How to Control Root Maggots
Few[ [root maggots](https://www.gardenguides.com/12251297-will-salt-kill-maggots.html) ]poems are written about root maggots, few songs sung in their honor. Root maggots, the larvae of root maggot flies, are fat, gray-white grubs with pointy heads and can grow 1/3 inch long. They live about two to five weeks, but in that time they manage to annoy many gardeners by eating their way through crops' roots. Controlling these pests requires an understanding of what they do and why.
You would be hard-pressed to distinguish a root maggot fly from a regular, small housefly, unless you observed the insect laying eggs in early spring. Female root maggot flies can lay more than 100 eggs at the base of a single plant over several days. The eggs hatch in 10 days or fewer, and the young larvae burrow into the plant roots, eating as they go. This dinner kills and damages vegetables and sometimes entire crops. The larvae mature, emerge as adults, mate and the females lay more eggs.
- Few poems are written about root maggots, few songs sung in their honor.
- They live about two to five weeks, but in that time they manage to annoy many gardeners by eating their way through crops' roots.
Typical root maggot target crops include onions (Alliuim spp.), cabbage (Brassica oleracea capitata group), broccoli (Brassica oleracea italica group), cauliflower (Brassica oleracea botrytus group), brussels sprouts (Brassica oleracea gemmifera group) and turnips (Brassica rapus rapifera group). Initially, affected plants yellow; they may wilt and die, especially if they are seedlings. The most severe damage to root crops, however, occurs beneath the soil, where the maggots cut tunnels through the plants' roots, and those areas become filled with rot and disease.
An Ounce of Prevention
The most efficient manner of controlling root maggots is to prevent the flies from laying eggs on crops. One method is to protect the crops with floating row covers, lightweight fabric that allows light and water to pass but keeps bugs out. This method works only when the row covers are in place before any eggs are laid; otherwise, the larvae will thrive, protected beneath the row covers. An alternative is to position circular cardboard or tar paper collars around each crop transplant. Each circle should be about 4 inches in diameter and have a center hole sufficiently large enough for the plant's stem. Slit one side of each collar so that you can slip the collar into place around a plant.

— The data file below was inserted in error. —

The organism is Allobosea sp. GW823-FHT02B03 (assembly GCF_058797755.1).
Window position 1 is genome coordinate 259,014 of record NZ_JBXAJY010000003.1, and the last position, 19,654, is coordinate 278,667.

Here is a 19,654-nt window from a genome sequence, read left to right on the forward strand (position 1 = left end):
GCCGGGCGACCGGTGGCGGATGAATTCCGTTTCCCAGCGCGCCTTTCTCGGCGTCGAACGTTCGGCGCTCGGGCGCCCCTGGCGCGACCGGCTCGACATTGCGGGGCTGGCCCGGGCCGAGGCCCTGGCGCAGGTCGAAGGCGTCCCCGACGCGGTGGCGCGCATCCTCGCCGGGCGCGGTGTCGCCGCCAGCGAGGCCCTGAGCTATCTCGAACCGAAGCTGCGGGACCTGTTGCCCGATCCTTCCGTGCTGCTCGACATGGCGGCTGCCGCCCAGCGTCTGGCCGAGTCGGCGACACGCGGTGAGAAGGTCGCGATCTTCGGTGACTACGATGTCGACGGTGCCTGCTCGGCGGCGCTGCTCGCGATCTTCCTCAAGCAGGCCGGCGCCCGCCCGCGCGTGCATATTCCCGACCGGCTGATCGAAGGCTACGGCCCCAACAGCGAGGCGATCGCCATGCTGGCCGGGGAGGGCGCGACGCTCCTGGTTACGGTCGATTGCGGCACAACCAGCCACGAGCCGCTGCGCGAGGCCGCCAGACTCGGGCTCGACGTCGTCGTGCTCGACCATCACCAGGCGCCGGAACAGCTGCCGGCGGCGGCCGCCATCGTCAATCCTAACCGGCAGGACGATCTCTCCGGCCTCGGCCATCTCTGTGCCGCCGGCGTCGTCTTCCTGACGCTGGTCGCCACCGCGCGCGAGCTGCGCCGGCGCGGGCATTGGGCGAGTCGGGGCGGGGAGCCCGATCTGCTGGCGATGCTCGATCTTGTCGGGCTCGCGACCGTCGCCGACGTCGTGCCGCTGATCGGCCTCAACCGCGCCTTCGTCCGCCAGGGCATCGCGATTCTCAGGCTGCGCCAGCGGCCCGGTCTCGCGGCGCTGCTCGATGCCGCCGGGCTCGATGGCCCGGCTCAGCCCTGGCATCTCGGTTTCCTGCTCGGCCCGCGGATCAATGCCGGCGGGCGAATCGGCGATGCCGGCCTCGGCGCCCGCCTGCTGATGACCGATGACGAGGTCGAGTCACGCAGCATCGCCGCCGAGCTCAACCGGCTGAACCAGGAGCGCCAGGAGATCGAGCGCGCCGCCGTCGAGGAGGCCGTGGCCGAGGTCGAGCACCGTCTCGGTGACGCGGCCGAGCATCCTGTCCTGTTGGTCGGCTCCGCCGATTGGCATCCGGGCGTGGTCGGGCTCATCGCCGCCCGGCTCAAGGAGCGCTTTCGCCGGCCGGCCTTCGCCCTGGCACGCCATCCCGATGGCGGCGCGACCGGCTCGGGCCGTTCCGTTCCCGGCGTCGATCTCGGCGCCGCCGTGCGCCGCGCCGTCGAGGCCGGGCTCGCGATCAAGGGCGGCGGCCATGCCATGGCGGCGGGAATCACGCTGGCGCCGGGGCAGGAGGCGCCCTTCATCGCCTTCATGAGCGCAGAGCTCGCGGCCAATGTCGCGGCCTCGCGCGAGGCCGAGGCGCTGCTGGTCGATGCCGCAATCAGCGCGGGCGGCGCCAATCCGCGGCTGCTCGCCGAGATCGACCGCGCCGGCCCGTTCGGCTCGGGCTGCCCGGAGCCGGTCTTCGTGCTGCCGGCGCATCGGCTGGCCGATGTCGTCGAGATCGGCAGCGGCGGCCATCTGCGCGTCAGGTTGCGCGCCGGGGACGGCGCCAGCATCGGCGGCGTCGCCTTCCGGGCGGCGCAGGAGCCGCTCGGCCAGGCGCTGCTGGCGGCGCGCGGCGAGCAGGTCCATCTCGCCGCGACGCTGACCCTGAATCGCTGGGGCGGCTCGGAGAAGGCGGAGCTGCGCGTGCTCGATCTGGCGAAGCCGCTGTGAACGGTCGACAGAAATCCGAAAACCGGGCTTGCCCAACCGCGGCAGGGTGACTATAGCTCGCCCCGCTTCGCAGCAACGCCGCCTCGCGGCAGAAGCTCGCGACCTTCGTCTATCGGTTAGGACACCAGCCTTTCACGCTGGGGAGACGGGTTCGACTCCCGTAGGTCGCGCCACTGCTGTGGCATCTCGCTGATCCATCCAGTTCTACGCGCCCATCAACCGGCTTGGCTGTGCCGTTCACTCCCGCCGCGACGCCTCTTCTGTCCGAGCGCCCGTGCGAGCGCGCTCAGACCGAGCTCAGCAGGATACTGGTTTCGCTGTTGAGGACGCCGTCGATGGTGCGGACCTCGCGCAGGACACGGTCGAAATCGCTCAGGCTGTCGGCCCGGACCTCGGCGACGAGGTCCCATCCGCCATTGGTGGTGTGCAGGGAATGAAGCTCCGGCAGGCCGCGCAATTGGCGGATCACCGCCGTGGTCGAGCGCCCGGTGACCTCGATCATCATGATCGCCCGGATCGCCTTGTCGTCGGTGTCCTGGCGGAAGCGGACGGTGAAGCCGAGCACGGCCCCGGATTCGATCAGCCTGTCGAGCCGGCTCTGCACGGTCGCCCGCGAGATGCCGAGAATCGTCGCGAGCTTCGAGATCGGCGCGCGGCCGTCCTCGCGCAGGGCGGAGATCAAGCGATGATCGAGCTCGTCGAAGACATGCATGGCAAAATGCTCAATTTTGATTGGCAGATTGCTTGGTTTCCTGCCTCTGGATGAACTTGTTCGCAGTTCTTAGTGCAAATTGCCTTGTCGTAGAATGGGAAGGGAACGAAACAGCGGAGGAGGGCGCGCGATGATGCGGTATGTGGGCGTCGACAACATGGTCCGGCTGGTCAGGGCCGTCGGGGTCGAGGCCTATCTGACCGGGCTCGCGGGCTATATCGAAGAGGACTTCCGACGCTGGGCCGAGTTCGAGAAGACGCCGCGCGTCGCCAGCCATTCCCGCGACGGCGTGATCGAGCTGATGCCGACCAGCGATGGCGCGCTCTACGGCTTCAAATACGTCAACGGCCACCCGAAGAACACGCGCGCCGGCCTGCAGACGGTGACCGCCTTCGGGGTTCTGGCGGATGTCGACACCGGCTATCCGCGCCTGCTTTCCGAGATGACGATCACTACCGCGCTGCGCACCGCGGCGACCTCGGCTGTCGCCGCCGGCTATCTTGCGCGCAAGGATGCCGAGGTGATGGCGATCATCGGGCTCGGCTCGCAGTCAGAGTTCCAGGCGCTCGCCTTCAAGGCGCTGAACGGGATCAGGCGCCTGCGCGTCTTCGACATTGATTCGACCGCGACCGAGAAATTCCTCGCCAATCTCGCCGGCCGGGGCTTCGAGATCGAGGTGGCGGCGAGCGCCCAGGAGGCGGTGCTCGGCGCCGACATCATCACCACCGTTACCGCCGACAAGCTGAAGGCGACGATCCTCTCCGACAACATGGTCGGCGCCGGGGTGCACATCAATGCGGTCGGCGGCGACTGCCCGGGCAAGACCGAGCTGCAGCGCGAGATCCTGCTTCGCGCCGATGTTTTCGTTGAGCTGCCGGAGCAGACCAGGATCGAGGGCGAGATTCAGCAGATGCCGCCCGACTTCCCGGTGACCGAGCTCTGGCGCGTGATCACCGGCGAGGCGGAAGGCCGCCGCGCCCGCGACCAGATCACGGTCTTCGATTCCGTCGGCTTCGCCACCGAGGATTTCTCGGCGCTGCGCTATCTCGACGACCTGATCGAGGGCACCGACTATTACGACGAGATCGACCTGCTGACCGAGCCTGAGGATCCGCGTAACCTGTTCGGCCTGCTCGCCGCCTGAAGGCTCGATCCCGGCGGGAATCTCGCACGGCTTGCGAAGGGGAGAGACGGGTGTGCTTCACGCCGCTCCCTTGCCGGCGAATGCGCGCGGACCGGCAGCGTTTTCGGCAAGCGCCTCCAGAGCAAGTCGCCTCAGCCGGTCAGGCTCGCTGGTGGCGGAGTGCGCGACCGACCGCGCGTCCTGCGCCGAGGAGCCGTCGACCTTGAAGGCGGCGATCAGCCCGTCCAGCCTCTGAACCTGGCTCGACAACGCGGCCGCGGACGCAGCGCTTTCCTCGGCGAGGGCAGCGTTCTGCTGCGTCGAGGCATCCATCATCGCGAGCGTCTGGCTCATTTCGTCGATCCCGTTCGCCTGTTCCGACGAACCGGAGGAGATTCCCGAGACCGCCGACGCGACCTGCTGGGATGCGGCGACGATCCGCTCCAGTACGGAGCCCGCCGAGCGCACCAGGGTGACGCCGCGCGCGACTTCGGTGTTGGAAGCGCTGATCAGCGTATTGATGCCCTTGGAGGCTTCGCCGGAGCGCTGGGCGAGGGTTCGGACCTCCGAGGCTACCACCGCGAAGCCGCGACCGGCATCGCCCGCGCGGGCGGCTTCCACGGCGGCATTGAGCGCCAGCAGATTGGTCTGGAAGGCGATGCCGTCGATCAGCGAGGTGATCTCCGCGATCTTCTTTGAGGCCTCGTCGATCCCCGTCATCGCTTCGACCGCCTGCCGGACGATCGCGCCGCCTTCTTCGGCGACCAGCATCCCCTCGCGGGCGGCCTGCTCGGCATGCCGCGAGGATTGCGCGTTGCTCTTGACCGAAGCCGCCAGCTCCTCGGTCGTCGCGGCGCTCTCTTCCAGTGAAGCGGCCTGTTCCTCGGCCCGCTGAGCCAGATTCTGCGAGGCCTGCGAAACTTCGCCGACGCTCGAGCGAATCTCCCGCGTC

- Typical root maggot target crops include onions (Alliuim spp.
- ), This method works only when the row covers are in place before any eggs are laid; otherwise, the larvae will thrive, protected beneath the row covers.
Root maggot flies lay their eggs in cracks in the soil at the base of edible plants. You can prevent this by piling items on the earth. Layer 1 inch of wood ash around your plants, choosing ash from hardwood rather than treated wood. Alternatively, sprinkle your garden with rock phosphate or diatomaceous earth. In yesteryear, gardeners mixed 1 cup of lime with 1 quart of water and let the solution sit overnight. The following morning, the clear water was removed and poured on the soil around the base of vulnerable plants to keep flies away. A layer of oak leaves also may work well.
- Root maggot flies lay their eggs in cracks in the soil at the base of edible plants.
- The following morning, the clear water was removed and poured on the soil around the base of vulnerable plants to keep flies away.
Good Cultural Practices
It pays to clean up your garden before you plant, during the growing season and after harvest, and sanitation might help control the root maggots, too. Clean up your garden beds affected by root maggots, even if you had to abandon the crops. Remove weeds and plant debris regularly, and rotate crops; move crops attacked by root maggots as far as possible from their old location.
Teo Spengler is a docent with the San Francisco Botanical Garden and a staff writer with Gardening Know How. She has written hundreds of gardening and plant articles for sites like eHow Gardening, Gardening Know How and Hunker. She holds a JD in law from U.C. Berkeley, an MA in English and an MFA in Creative Writing.